The Machine Tools Industry is facing challenging times. While both the years 2017 and 2018 in general were very favorable for all shareholders of the machine tools market, from supplier to machine builder to end user, the circumstances in the last quarters have drastically changed and pose a significant threat for future development.
Trade wars, Brexit, import tariffs, currency fluctuations, and business investment cycles are clouds on the horizon, and it almost feels like a storm is about to hit. Looking at different indicators, ARC expects that 2019 will end up a negative year in the machine tools sector with 2020 also suffering from the current developments.
ARC’s machinery index for machine tools collects the revenue numbers of publicly listed machine tools OEMs. While there are many privately held enterprises, this approach still gives a representative picture of the state of the market. The figures below show the market movements of the previous years and how the index is turning negative again in the last two quarters. Since traditionally the downturn always lasts for several quarters, reaching its negative peak after three to four quarters, we can expect a further negative development in the next quarters as the index has only turned negative for two quarters so far.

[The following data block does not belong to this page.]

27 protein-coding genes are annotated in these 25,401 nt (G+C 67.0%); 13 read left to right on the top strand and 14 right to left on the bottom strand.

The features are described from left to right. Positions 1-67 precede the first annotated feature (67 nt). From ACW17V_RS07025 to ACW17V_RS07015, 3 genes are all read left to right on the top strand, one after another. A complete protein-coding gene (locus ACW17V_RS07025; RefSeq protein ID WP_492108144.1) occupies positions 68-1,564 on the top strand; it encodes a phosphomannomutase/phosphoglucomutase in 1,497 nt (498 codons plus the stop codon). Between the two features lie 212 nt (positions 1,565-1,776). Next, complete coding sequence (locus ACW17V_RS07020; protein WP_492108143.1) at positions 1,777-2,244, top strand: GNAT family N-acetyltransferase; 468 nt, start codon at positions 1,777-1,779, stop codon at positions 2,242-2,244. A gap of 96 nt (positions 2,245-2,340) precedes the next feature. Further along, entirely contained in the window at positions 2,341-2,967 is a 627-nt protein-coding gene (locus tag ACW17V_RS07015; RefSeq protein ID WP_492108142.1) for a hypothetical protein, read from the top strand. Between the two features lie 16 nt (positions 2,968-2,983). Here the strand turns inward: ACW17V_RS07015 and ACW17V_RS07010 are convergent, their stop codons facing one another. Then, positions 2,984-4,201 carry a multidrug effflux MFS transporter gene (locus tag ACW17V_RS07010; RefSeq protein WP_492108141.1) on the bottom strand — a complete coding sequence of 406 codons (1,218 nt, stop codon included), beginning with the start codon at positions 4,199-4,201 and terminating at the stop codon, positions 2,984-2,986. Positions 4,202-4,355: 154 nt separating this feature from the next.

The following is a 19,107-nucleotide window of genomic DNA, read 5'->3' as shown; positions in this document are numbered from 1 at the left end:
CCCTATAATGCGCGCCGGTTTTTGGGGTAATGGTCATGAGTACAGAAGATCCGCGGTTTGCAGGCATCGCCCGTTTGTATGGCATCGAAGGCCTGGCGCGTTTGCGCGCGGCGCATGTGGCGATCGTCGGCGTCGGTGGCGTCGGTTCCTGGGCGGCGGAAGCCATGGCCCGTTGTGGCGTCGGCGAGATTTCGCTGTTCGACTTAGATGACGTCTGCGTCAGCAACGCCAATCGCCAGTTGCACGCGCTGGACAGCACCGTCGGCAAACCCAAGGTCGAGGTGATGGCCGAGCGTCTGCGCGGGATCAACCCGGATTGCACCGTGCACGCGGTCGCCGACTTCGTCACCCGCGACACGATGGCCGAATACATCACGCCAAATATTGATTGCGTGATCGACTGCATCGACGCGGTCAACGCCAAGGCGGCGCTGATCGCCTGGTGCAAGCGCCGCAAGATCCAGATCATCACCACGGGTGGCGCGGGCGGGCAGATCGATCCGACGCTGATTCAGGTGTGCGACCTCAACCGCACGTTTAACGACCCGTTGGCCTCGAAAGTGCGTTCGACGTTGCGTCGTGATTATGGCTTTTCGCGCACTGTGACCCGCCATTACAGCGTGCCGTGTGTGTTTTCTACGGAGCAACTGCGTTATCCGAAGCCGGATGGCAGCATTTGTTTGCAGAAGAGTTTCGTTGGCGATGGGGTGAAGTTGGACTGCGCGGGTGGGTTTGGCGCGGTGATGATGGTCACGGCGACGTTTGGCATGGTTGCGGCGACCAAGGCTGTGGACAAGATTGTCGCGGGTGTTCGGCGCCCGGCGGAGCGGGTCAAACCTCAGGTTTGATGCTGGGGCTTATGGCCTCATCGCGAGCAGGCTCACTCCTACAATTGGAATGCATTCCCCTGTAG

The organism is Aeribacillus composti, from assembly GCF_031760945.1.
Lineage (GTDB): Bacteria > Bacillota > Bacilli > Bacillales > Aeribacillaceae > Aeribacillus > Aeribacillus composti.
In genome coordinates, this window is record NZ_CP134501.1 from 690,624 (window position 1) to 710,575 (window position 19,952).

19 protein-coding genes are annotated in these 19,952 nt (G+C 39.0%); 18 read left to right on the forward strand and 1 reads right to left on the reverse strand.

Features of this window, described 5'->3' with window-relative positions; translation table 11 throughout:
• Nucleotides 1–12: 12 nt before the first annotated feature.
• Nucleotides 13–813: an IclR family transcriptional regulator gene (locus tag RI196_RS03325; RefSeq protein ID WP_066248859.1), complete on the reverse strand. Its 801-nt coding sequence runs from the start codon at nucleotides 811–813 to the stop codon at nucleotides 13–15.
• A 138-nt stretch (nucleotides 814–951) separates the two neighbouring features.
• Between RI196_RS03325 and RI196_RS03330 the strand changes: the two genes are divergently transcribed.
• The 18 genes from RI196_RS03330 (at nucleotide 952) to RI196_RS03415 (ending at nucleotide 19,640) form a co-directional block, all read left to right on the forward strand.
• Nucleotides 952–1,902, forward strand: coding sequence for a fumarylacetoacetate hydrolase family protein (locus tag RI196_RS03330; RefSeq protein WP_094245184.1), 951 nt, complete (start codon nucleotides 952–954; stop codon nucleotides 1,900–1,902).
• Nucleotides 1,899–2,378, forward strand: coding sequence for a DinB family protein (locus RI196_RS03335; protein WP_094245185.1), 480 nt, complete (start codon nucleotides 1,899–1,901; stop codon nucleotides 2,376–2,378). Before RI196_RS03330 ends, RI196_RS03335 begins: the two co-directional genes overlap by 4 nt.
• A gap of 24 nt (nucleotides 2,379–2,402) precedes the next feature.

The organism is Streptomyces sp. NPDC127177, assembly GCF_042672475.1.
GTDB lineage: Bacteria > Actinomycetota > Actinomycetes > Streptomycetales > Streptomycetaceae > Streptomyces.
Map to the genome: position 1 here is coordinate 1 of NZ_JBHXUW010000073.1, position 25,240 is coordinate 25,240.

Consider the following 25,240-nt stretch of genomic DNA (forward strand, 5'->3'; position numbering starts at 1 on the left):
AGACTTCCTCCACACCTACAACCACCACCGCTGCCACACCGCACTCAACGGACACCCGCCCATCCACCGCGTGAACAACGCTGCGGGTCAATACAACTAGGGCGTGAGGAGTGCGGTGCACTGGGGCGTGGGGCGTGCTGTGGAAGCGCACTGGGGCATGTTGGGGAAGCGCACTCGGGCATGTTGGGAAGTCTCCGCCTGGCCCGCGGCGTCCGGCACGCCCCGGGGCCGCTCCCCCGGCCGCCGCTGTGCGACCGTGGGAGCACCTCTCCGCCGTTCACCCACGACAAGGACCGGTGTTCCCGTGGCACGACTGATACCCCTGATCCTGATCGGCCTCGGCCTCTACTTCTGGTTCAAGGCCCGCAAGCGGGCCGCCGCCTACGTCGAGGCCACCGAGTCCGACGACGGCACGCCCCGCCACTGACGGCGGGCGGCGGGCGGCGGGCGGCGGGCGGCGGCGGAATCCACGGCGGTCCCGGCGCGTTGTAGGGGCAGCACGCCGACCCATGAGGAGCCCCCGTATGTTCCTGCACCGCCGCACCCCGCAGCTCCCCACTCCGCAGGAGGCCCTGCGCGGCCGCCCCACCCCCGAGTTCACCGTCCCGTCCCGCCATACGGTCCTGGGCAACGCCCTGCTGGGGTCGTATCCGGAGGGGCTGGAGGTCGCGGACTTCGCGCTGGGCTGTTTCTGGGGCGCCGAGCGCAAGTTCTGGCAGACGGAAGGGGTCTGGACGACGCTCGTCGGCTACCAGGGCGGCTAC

While we do not expect a development as drastic as in 2009, we still expect a double-digit downturn over the next quarters. Looking at the order intake for machine tools in several countries, like Germany (-21% 2019 YTD), Italy (~ -25% 2019 YTD), or Japan (~ -30% 2019YTD), the trend clearly shows a downward movement. The weakening automotive industry, the struggling US aerospace sector, the taxes imposed on Chinese imports in the US, and the uncertainty around Brexit does not send the positive signals needed for increased business confidence and investments by end users.
However, technical trends are not affected by these developments. Machine tool builders still need to invest in new solutions to stay competitive and remain ahead once the market turns around and end users increase their capital spending on new equipment with new functionalities again. Business models and technologies that offer remote and predictive maintenance, real-time condition monitoring, machine learning to improve manufacturing processes, and digitalization and virtualization of the total production, are trends that will benefit growth in the machine tools market.
Many machine tool manufacturers already offer a lot of the aforementioned technologies, but maintaining a status quo is not today’s way to being successful. The machine tools industry has to abolish the idea of being just engineering experts, but also have to understand the business values that digitalization brings.
ARC continues to monitor this market and will report on the market and technological developments.